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How to Keep Your Website Rankings Afloat in 2013

Has your website lost rank? For most businesses, SEO is among the highest priorities for web presence – without good search engine ranking, web traffic drops off and online sales slow to a crawl. But SEO can feel like a moving target, because Google continues to update its algorithm every year.

Fortunately, Google’s code can be cracked – at least, mostly. While no SEO professional has access to the actual algorithm Google uses to rank websites, it is possible to sift through data on a large number of websites, web structures, keywords, and SERPs (search engine result pages) to see what works and what doesn’t. That’s exactly what the latest biannual study from Moz set out to do, and the data they’ve gathered is enormous.

Moz uses a two-sided approach to understanding SEO strategy: one part of the study looks at raw data, calculating exactly how much of an effect each component of a website or its content has; independently, the other part surveys SEO professionals. This allows for some qualitative data, as well as checking professionals’ perceptions against actual search performance.

The full results of the Moz study are fascinating (and quite detailed), but they boil down to three main lessons for SEO in 2013:

1. Authority and links rule the day. Page authority was the single biggest predictor of high ranking in SERPs. That’s not surprising, since page authority is a calculated value based on the sum strength of a site’s links, bit it means that link authority – not keywords – is the biggest factor in SEO. In fact, links appear to account for at least 40% of a site’s Google ranking.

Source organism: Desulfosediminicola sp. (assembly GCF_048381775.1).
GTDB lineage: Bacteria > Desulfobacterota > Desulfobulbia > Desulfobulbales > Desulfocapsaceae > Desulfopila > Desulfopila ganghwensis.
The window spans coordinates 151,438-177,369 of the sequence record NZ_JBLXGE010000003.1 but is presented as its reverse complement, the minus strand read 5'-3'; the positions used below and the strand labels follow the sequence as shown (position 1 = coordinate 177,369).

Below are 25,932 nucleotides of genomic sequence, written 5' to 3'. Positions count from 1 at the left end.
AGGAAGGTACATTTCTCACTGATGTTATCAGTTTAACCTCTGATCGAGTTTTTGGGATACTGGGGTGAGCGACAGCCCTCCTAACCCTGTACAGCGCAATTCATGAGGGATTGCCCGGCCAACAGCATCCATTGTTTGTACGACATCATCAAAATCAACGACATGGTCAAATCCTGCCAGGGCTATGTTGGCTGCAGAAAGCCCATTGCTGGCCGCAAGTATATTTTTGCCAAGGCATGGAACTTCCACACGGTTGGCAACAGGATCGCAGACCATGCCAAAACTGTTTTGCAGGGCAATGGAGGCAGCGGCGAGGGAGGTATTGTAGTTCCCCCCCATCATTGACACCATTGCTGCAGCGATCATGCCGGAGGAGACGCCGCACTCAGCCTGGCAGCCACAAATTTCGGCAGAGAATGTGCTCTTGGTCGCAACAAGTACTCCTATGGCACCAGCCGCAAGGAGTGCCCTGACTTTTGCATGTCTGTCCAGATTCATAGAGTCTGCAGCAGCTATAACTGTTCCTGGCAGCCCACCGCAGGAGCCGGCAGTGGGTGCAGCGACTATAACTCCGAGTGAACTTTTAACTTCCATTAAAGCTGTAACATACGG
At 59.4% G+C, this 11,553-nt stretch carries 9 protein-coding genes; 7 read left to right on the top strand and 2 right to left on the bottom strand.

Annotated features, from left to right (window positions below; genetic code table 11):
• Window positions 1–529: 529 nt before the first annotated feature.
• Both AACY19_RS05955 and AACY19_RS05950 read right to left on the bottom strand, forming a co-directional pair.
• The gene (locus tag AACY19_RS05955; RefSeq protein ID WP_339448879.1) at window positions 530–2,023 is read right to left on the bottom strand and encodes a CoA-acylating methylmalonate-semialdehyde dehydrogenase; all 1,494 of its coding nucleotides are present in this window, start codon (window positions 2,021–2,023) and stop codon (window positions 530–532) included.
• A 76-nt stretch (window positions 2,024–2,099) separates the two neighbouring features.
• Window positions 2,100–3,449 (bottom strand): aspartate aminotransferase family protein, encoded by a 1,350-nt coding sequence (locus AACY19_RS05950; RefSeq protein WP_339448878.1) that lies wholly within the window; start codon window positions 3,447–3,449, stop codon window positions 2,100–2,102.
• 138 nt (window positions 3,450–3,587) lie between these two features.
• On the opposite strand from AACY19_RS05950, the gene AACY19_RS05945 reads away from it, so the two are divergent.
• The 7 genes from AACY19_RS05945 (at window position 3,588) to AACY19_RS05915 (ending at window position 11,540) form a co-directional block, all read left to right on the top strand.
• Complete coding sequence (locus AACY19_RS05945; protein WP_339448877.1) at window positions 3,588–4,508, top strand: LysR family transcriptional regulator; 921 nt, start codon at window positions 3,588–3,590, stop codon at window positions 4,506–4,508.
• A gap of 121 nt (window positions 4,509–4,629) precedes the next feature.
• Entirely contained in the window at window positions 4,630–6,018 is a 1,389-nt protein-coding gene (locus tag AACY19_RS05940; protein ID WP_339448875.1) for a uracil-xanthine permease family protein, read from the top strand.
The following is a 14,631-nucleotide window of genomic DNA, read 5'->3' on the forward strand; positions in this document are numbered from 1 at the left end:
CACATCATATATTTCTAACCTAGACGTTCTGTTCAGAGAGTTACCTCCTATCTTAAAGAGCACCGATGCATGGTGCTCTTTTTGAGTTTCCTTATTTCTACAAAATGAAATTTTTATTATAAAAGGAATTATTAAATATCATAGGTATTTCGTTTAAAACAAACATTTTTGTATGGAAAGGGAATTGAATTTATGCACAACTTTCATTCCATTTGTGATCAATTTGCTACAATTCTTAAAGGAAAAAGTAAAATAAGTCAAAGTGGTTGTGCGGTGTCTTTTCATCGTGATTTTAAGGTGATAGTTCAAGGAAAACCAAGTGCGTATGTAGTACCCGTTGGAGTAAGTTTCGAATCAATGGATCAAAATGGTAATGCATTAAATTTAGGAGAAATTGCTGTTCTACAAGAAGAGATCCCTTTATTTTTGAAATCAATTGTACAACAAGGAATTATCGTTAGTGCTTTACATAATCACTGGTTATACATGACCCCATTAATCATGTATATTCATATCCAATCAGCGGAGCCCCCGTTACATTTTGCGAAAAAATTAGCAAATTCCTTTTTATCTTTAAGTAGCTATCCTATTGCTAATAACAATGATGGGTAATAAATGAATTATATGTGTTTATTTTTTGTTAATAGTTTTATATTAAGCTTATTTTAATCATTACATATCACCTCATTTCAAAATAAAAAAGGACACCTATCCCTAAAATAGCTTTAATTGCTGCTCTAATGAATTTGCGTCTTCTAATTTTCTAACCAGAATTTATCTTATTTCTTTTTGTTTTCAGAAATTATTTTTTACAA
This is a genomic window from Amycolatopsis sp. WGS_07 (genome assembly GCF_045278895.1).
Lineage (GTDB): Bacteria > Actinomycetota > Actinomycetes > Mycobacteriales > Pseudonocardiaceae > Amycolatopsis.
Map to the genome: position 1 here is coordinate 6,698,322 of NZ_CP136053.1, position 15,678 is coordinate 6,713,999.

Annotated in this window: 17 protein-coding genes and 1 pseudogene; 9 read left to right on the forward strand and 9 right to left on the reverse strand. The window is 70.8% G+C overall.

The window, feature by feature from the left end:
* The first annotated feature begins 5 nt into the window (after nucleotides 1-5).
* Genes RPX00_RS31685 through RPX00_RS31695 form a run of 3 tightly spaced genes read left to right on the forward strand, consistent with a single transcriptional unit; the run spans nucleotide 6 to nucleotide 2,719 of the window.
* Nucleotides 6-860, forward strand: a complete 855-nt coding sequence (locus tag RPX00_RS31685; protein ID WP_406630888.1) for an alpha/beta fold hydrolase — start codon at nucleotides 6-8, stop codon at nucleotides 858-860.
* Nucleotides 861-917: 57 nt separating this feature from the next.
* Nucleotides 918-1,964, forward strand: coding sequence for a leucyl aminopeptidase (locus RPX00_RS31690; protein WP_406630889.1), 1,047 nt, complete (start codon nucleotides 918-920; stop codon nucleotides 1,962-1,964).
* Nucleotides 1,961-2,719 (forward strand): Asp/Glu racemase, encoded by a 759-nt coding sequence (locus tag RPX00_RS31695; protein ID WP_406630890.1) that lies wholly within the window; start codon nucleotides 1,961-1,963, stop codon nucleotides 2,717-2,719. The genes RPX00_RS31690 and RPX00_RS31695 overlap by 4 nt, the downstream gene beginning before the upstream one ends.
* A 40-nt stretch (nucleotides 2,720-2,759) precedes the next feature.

2. Keywords remain vital. Even though links top the list of important SEO factors, use of keywords on the page is likely second based on the data. Since keyword usage is easier to control (and build up) than links, optimizing on-page SEO remains the first step in many SEO strategies.

3. Social signals strongly correlate with Google rank. Sites with more G+ “plus-ones,” Facebook likes, or tweets (in that order) fare better in search results.

The last item reflects some uncertainty. The majority of SEO professionals polled certainly didn’t think that social signals would have such a strong effect on search results, and the correlation may come from other factors. For example, the apparent boost may actually come from the link value of having major social media sites link back to your own site.

Do you need help with SEO? Not sure how this data translates to actual steps you can take for your site? At EverSpark we’re happy to help optimize your site’s web presence with a combined social media, on-page, and link-building/content-building strategy that will rocket you to the top of the results.